Search This Blog

Wednesday, August 20, 2014

The Vault of Dreamers by Caragh M. O'Brien

The Vault of Dreamers by Caragh M. O'Brien.  

As I mentioned in an earlier post, I didn't expect much from this novel when I first requested it, but I needed something to read, and I really liked the cover.  Oh, yes, cover art is more influential than we like to acknowledge.  Certainly, most bloggers often like to mention the cover art and will admit to some influence,  but cover art can make or break a book for me. There are some excellent books that I've never read because I didn't like the cover.  And the opposite is also true.

Surprise!  I found myself engrossed in The Vault of Dreamers almost immediately and literally had to force myself to put it down because my eyes were too tired to read anymore.  

Of course, for every reader the experience is different, but one of the miracles of story-telling occurs when the author catapults you into the world they've created, and you just accept whatever is going on regardless of how impossible, unreal, or fantastic. 

From the book description:   The Forge School is the most prestigious arts school in the country. The secret to its success:  every moment of the students' lives is televised as part of the insanely popular Forge Show, and the students' schedule includes twelve hours of induced sleep meant to enhance creativity. But when first year student Rosie Sinclair skips her sleeping pill, she discovers there is something off about Forge. 
Hmmm, I thought when I read that.  Sounds like a familiar plot line to me.  Another YA novel that will be predictable.

Of course, there is some predictability, I mean "there's nothing new under the sun" and any popular trope is going to used again and again.

Nevertheless, the author quickly engaged my interest in the characters and the more I read, the more I wanted to know.  Classes, lunch, the entire campus--everything except bathrooms and the sleeping/dressing rooms is on camera.  Every activity, every conversation.  Privacy is next to impossible.  How much is behavior influenced by the cameras?  

Rosie is a great little protagonist; her talent at this school for the talented involves film, and she frequently thinks in terms of movie scripts, solving problems based on films she has seen or that she wants to create. From a family with no money to spare, attending an arts school like The Forge is an amazing opportunity, and perhaps her only one if she wants a career in film.

Unfortunately, there will be a cut and students who don't make the cut will be sent home.  The cut is determined much like on other reality shows--audience interest.  In this case, the audience can choose to follow any students they find interesting.  Rosie's "blip scores" aren't nearly good enough, and she pretty much accepts her fate.  Like it or not, she expects to be sent home.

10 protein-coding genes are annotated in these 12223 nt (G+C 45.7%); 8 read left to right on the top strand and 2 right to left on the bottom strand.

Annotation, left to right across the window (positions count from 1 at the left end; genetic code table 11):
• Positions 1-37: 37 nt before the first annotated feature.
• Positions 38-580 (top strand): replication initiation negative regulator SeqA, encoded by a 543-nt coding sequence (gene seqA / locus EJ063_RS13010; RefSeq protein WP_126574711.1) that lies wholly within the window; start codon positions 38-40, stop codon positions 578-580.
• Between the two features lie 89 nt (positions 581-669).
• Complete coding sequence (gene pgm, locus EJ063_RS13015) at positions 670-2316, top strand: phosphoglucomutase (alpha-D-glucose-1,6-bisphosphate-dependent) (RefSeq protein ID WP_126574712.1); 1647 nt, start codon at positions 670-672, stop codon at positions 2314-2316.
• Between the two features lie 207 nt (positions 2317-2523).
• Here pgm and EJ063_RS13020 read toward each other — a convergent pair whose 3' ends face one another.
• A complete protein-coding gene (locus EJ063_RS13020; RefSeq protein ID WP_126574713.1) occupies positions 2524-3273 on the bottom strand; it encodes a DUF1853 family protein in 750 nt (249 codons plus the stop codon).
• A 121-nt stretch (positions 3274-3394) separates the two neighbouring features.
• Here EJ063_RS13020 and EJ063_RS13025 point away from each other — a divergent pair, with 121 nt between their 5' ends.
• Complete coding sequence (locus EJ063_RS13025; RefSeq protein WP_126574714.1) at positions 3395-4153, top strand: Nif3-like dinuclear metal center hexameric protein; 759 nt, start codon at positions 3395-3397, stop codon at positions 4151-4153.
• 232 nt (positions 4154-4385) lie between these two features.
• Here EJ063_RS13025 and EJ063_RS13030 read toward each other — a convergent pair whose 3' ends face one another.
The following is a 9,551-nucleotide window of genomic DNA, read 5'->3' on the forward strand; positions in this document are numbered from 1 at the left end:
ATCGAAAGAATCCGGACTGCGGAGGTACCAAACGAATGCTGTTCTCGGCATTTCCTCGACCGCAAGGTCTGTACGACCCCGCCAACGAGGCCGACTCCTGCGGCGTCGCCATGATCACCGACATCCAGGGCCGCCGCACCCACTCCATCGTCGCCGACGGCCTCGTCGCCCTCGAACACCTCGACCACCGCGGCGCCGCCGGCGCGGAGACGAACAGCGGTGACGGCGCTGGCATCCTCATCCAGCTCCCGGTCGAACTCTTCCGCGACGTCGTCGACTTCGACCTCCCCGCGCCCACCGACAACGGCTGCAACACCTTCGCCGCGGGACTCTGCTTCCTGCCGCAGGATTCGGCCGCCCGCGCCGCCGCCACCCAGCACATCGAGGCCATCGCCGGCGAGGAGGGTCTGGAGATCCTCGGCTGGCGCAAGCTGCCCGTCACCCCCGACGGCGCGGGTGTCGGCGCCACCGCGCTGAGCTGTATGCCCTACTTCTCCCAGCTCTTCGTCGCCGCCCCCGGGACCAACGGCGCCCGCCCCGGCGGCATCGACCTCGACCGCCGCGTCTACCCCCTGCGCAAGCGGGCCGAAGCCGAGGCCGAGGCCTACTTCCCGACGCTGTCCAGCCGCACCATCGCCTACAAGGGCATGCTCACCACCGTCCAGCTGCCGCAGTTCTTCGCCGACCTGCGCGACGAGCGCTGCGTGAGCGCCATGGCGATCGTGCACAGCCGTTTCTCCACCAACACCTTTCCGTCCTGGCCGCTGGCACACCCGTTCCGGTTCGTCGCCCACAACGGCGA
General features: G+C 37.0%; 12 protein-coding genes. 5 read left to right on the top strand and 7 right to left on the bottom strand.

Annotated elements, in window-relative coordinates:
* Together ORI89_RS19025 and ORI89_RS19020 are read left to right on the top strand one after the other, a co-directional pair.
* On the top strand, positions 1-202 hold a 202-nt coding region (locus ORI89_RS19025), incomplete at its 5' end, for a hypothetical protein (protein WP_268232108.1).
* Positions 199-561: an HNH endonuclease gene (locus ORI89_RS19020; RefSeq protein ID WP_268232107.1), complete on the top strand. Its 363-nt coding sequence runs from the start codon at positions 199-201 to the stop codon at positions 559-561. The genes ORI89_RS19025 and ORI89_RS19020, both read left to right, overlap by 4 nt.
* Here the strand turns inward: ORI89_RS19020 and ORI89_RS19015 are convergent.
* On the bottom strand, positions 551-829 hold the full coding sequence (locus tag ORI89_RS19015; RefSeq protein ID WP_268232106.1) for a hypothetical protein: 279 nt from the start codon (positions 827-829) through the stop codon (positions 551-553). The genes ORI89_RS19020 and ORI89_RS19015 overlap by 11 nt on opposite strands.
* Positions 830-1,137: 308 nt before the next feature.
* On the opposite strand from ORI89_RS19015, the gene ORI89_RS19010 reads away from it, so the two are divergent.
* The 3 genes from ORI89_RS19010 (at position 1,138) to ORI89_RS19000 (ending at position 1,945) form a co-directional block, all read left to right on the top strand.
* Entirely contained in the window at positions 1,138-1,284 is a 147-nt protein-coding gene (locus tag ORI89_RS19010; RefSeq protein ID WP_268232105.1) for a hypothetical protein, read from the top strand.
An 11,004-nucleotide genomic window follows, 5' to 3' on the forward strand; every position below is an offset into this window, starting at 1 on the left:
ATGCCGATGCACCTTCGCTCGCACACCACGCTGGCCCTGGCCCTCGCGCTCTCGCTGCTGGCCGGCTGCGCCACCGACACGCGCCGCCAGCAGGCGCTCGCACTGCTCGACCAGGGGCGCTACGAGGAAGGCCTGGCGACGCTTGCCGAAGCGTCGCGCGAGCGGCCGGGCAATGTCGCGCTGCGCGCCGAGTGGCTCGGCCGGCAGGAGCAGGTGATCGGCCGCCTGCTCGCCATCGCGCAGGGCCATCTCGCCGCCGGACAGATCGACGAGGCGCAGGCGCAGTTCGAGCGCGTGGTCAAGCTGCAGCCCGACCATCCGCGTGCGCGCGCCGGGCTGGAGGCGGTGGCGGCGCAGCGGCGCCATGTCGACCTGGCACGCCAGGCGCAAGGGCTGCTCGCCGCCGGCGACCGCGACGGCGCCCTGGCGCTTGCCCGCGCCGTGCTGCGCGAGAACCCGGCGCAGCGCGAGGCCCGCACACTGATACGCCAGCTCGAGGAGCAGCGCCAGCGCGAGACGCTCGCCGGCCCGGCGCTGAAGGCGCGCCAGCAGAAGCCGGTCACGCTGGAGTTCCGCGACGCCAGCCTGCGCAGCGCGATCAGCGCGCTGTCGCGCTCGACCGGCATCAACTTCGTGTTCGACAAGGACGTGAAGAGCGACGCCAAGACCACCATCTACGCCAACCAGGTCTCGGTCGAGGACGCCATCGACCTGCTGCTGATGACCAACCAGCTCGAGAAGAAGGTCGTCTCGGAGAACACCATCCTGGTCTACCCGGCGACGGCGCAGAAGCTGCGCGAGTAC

Of course, you know what will happen:  her blip scores will increase drastically (but why?), and Rosie will stay at the school (but is that a good thing or is it terribly dangerous?).

Nothing in the NetGalley description indicated that this was not a stand-alone, but I should have realized that the trend to trilogies/series is really pretty much a fait accompli.  I bet the statistics would show that more fiction is written as series than as stand-alones--at least in fantasy, science fiction, and YA novels.

The frustration of a novel that you have raced through--only to end in a cliff-hanger!   Ms. O'Brien, please write quickly...!

I haven't read O'Brien's Birthmarked trilogy, but it is now on my radar.

Read in June; blog review scheduled for Aug. 20, 2014.

 NetGalley/Macmillan's Children's Publ./Roaring Brook Press

Science Fiction/Fantasy.  Sept. 16, 2014.  Print version:  432 pages.


  1. Goodness, this sounds fascinating! Yes, similar plots have been done, but so what. This one sounds just different enough to be a great read, so I thank you for bringing it to my attention. I will be on the lookout for it.

  2. Rita - it is definitely a YA book, but it hooked me!

  3. Wow, this sounds great! I like the premise you described. Who knows, this series may end up on the big screen! ;)

    Will look out for this!

  4. This sounds like something I'd absolutely love. I already feel drawn to Rosie because one of my daughters is a serious film buff, and in many ways, movies are the filter through which she sees the world. I am definitely adding this to my list.

  5. Melody - Some YA books just captivate me. :) You are right, I think this would make a great movie or tv series...if they did a good job of casting.

    Irene - As Melody mentioned, this one would make a good movie. Your daughter would probably enjoy The Vault of Dreamers!

  6. I don't know that cover art affects me quite so much in terms of determining whether I like or dislike the content of a book. I can't think of a time it has. But I do know it can make a difference in whether I even pick up a book to read. I'm more likely to steer far away from books with certain covers and instantly grab and start reading others--without knowing what the book is about.

    About the book. :-) The Vault of Dreamers sounds really good! Good to know about the cliff hanger. Now I know to wait until further along in the author's writing before picking up this one.

  7. Wendy - Oh, the cover art may have more meaning after reading the book, but for me, the sad truth is I might miss some good books because I didn't like the cover enough to look at more closely at the book description.

    When choosing a book, the cover has a great deal of influence--like you mention, certain covers I steer away from and others are like a magnet.